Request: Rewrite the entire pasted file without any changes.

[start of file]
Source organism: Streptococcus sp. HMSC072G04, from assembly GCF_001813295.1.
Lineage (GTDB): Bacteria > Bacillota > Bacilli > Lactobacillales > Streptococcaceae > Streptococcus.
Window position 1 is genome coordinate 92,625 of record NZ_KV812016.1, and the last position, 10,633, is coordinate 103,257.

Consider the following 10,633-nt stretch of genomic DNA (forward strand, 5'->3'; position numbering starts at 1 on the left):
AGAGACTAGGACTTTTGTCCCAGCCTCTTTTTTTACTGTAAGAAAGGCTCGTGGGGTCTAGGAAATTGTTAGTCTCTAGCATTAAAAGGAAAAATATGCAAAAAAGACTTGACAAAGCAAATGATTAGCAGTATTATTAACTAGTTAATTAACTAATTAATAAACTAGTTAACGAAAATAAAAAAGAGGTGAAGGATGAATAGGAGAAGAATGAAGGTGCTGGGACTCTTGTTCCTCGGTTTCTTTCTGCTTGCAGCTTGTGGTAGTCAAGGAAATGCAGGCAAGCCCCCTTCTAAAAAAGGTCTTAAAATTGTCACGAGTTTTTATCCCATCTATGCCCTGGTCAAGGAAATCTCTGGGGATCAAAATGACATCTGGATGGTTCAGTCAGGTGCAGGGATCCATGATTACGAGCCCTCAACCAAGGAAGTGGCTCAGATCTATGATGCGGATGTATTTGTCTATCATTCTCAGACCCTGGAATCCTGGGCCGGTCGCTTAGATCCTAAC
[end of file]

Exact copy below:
Source organism: Streptococcus sp. HMSC072G04, from assembly GCF_001813295.1.
Lineage (GTDB): Bacteria > Bacillota > Bacilli > Lactobacillales > Streptococcaceae > Streptococcus.
Window position 1 is genome coordinate 92,625 of record NZ_KV812016.1, and the last position, 10,633, is coordinate 103,257.

Consider the following 10,633-nt stretch of genomic DNA (forward strand, 5'->3'; position numbering starts at 1 on the left):
AGAGACTAGGACTTTTGTCCCAGCCTCTTTTTTTACTGTAAGAAAGGCTCGTGGGGTCTAGGAAATTGTTAGTCTCTAGCATTAAAAGGAAAAATATGCAAAAAAGACTTGACAAAGCAAATGATTAGCAGTATTATTAACTAGTTAATTAACTAATTAATAAACTAGTTAACGAAAATAAAAAAGAGGTGAAGGATGAATAGGAGAAGAATGAAGGTGCTGGGACTCTTGTTCCTCGGTTTCTTTCTGCTTGCAGCTTGTGGTAGTCAAGGAAATGCAGGCAAGCCCCCTTCTAAAAAAGGTCTTAAAATTGTCACGAGTTTTTATCCCATCTATGCCCTGGTCAAGGAAATCTCTGGGGATCAAAATGACATCTGGATGGTTCAGTCAGGTGCAGGGATCCATGATTACGAGCCCTCAACCAAGGAAGTGGCTCAGATCTATGATGCGGATGTATTTGTCTATCATTCTCAGACCCTGGAATCCTGGGCCGGTCGCTTAGATCCTAAC